In July 1944, the police swooped down upon the Stavanger Foreign Mission Society, discharged the Board, and put the president and the secretary in a concentration camp. They put Nazis in their places. This Foreign Mission Society, which had been in operation since 1842, had no less than 7000 local mission societies spread all over Norway. Every one of them turned against the new Nazi leaders. It caused another tremendous stir and helped greatly to solidify the Christian Front. Nazi bishops Falck-Hansen and Zwilgmeyer had already given up, but Bishop Kvasness of Stavanger was an extremely bitter ender, so he carried on the hopeless fight for a Nazi church to the last.
Otherwise it was wonderful how God held his hand over the many and strong layman organizations including the very large Intermission Societies. To be sure Hope and Hallesby were imprisoned, but that was for being in the Leadership of the Old Church. The hundreds of lay preachers in the country were not connected with the State Church functions. They could not be attacked as servants of the State, as the State Church ministers could. So all the Intermission work went on with revival meetings, prayer meetings and evangelistic work almost as usual, although a few of the lay leaders were put in concentration camps. So God's work went on and on. The lay people and Intermission Societies worked hand in hand with the preachers of the Old Church--more so than ever had been dreamed of or is done except in the time of persecution. The underground church work also reached the prison camps in Germany. A young pastor, Asle Enger, offered himself for voluntary imprisonment and deportation, so that he could reach many Norwegians in German prison camps.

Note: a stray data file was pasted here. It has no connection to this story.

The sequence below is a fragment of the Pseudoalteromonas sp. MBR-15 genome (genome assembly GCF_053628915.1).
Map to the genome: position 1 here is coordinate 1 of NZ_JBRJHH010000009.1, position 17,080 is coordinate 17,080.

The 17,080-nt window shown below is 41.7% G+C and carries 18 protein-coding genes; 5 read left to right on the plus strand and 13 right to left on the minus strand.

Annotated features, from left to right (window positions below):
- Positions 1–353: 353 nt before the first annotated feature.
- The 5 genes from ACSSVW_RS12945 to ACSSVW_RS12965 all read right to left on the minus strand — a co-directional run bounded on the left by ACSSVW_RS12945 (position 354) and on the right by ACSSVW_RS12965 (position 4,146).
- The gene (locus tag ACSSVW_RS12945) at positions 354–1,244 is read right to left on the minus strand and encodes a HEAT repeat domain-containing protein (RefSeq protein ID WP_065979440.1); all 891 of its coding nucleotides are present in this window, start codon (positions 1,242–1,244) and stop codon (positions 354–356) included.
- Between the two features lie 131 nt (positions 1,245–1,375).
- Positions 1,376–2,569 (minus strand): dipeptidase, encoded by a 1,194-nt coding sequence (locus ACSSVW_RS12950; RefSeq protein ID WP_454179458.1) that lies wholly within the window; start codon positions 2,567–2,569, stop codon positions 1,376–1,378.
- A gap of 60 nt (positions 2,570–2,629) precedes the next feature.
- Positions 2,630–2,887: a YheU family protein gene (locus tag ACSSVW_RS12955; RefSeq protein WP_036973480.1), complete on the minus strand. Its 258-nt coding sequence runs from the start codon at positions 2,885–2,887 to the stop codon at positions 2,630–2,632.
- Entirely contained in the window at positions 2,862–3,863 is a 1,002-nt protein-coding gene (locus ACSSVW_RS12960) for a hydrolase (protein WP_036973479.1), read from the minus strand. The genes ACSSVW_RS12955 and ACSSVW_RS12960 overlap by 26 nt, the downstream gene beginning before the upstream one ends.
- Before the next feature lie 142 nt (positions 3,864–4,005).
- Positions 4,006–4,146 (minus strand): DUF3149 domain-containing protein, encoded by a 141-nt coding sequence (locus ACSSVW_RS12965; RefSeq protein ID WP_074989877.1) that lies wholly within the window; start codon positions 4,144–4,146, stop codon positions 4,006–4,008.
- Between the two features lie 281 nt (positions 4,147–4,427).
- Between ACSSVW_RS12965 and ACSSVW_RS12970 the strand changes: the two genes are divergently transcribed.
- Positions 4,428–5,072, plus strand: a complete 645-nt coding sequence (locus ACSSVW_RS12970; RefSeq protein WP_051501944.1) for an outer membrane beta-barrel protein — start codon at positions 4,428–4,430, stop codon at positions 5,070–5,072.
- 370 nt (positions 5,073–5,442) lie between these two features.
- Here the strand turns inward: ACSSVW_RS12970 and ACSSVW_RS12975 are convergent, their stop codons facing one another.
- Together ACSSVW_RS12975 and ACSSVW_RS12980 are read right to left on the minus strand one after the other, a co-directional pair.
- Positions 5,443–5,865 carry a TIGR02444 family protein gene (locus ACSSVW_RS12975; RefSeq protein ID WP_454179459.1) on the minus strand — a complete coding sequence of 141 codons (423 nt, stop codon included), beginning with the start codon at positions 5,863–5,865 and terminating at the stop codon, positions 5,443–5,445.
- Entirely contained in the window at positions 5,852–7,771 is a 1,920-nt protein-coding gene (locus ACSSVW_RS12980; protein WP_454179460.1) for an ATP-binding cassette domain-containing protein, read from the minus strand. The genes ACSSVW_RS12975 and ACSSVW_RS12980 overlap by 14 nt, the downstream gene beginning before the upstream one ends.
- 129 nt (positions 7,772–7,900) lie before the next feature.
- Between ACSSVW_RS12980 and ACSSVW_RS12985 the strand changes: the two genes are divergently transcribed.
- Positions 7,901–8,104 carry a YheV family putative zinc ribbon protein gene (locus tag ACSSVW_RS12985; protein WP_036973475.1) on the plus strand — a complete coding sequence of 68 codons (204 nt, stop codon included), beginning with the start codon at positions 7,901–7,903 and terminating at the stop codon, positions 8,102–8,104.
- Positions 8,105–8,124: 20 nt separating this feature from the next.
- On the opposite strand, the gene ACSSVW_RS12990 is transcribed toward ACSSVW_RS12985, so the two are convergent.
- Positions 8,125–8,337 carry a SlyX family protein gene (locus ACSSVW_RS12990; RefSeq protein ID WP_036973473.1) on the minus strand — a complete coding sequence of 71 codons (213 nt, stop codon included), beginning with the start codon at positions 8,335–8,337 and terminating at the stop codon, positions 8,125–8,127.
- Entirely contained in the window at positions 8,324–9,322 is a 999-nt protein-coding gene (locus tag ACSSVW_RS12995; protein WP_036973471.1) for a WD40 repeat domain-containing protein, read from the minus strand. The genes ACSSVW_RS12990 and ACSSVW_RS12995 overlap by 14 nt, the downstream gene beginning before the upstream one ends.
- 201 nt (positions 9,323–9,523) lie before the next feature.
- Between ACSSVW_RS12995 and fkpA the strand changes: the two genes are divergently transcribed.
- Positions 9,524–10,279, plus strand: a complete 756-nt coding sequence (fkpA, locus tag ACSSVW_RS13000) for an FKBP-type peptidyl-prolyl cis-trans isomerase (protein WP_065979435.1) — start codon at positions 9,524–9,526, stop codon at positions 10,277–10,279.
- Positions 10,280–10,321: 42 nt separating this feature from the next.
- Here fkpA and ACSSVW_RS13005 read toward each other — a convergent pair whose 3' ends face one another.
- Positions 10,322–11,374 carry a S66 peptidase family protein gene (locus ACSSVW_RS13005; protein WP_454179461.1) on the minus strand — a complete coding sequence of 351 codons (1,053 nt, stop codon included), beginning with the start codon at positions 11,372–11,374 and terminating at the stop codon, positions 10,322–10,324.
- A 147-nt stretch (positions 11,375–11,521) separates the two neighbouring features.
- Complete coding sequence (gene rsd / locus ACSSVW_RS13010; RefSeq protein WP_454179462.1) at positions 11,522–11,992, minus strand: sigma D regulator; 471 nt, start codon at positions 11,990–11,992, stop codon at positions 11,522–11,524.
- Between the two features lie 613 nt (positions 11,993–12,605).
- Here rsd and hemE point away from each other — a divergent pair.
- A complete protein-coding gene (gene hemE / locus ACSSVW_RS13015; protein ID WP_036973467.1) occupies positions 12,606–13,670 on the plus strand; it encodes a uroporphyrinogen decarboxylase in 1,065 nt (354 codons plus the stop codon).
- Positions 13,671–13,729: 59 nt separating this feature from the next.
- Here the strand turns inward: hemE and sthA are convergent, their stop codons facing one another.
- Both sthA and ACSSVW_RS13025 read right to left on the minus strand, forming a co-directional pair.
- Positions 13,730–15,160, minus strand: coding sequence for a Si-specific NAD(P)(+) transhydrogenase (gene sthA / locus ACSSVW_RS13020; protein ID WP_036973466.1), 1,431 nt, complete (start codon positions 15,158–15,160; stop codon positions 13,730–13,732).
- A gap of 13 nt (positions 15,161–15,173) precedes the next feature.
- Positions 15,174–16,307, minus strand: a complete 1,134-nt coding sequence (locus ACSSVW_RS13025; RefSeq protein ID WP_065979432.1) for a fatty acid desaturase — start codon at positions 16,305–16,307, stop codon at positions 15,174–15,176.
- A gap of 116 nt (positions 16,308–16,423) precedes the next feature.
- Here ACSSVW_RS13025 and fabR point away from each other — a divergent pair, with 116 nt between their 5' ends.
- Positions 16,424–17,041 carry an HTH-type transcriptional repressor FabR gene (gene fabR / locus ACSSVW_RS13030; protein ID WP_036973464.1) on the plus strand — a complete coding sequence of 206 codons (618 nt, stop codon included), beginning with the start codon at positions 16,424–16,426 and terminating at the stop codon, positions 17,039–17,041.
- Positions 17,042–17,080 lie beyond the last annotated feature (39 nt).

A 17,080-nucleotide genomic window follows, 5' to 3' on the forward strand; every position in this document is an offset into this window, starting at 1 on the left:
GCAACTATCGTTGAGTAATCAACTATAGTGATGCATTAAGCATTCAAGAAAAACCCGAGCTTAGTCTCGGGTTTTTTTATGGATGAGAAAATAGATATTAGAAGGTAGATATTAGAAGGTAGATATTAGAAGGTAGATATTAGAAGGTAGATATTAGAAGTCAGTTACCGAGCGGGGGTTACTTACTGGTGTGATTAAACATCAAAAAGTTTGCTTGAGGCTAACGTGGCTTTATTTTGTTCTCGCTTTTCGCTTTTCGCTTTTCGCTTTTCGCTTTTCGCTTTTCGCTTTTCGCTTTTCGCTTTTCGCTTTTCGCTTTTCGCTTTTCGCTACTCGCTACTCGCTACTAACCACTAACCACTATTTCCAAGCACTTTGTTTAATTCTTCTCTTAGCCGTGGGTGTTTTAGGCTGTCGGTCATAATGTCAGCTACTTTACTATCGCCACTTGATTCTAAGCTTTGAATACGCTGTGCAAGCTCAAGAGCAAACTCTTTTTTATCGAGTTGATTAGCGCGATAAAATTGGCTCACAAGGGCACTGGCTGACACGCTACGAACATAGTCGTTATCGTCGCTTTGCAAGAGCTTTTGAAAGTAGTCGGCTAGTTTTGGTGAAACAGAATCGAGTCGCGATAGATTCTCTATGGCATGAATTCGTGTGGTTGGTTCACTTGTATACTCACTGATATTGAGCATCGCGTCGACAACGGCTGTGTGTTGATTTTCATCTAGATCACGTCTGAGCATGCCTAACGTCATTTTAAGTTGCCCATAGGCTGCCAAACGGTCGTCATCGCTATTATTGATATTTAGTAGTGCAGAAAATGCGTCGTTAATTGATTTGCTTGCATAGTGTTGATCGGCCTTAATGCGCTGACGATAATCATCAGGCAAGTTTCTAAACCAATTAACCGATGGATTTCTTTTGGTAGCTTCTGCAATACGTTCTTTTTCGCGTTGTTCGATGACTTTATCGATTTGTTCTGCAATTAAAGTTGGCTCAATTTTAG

Finally on May 8, 1945, the "Liberty-bell" in every church of Norway began to ring. The horrible nightmare was over. The Nazis were defeated and Germany surrendered. But it had been a foretaste of what it may be under Anti-christ when his reign is ushered in. When the word of the coming liberty was passed around a few days before May 8th, it sounded too good to be true. But the great day arrived, and the glorious truth was fully established. "The soul was escaped as a bird out of the snare of the fowler." All the prison doors were opened at once. Every expelled person could now go home. All the poor deported prisoners who were still alive could now return in great triumph. Psalm 126 seemed to be literally fulfilled, "Our mouth was filled with laughter and our tongue with singing. . . They that sow in tears shall reap in joy. He that goeth forth and weepeth, bearing precious seed shall doubtless come again with rejoicing, bringing his sheaves with him."